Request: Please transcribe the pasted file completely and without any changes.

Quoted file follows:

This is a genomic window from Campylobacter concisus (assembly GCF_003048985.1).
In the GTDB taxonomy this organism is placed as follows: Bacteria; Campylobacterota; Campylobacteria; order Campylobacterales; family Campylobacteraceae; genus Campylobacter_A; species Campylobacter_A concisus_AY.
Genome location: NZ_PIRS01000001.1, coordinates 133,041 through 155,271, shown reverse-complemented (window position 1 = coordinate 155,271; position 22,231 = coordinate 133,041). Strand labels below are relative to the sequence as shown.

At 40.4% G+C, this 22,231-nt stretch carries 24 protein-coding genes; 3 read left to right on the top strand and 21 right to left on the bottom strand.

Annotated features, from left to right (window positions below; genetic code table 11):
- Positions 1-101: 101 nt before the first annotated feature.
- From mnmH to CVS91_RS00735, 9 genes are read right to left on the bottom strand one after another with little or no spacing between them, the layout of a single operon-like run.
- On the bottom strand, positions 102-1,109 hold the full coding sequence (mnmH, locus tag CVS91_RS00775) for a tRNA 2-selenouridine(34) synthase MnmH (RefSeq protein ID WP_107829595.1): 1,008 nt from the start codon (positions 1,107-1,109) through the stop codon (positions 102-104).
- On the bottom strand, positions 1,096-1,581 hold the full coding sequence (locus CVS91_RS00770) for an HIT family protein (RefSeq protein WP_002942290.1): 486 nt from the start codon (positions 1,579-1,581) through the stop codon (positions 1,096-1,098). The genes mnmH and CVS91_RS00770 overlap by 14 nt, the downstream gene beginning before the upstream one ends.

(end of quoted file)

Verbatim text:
This is a genomic window from Campylobacter concisus (assembly GCF_003048985.1).
In the GTDB taxonomy this organism is placed as follows: Bacteria; Campylobacterota; Campylobacteria; order Campylobacterales; family Campylobacteraceae; genus Campylobacter_A; species Campylobacter_A concisus_AY.
Genome location: NZ_PIRS01000001.1, coordinates 133,041 through 155,271, shown reverse-complemented (window position 1 = coordinate 155,271; position 22,231 = coordinate 133,041). Strand labels below are relative to the sequence as shown.

At 40.4% G+C, this 22,231-nt stretch carries 24 protein-coding genes; 3 read left to right on the top strand and 21 right to left on the bottom strand.

Annotated features, from left to right (window positions below; genetic code table 11):
- Positions 1-101: 101 nt before the first annotated feature.
- From mnmH to CVS91_RS00735, 9 genes are read right to left on the bottom strand one after another with little or no spacing between them, the layout of a single operon-like run.
- On the bottom strand, positions 102-1,109 hold the full coding sequence (mnmH, locus tag CVS91_RS00775) for a tRNA 2-selenouridine(34) synthase MnmH (RefSeq protein ID WP_107829595.1): 1,008 nt from the start codon (positions 1,107-1,109) through the stop codon (positions 102-104).
- On the bottom strand, positions 1,096-1,581 hold the full coding sequence (locus CVS91_RS00770) for an HIT family protein (RefSeq protein WP_002942290.1): 486 nt from the start codon (positions 1,579-1,581) through the stop codon (positions 1,096-1,098). The genes mnmH and CVS91_RS00770 overlap by 14 nt, the downstream gene beginning before the upstream one ends.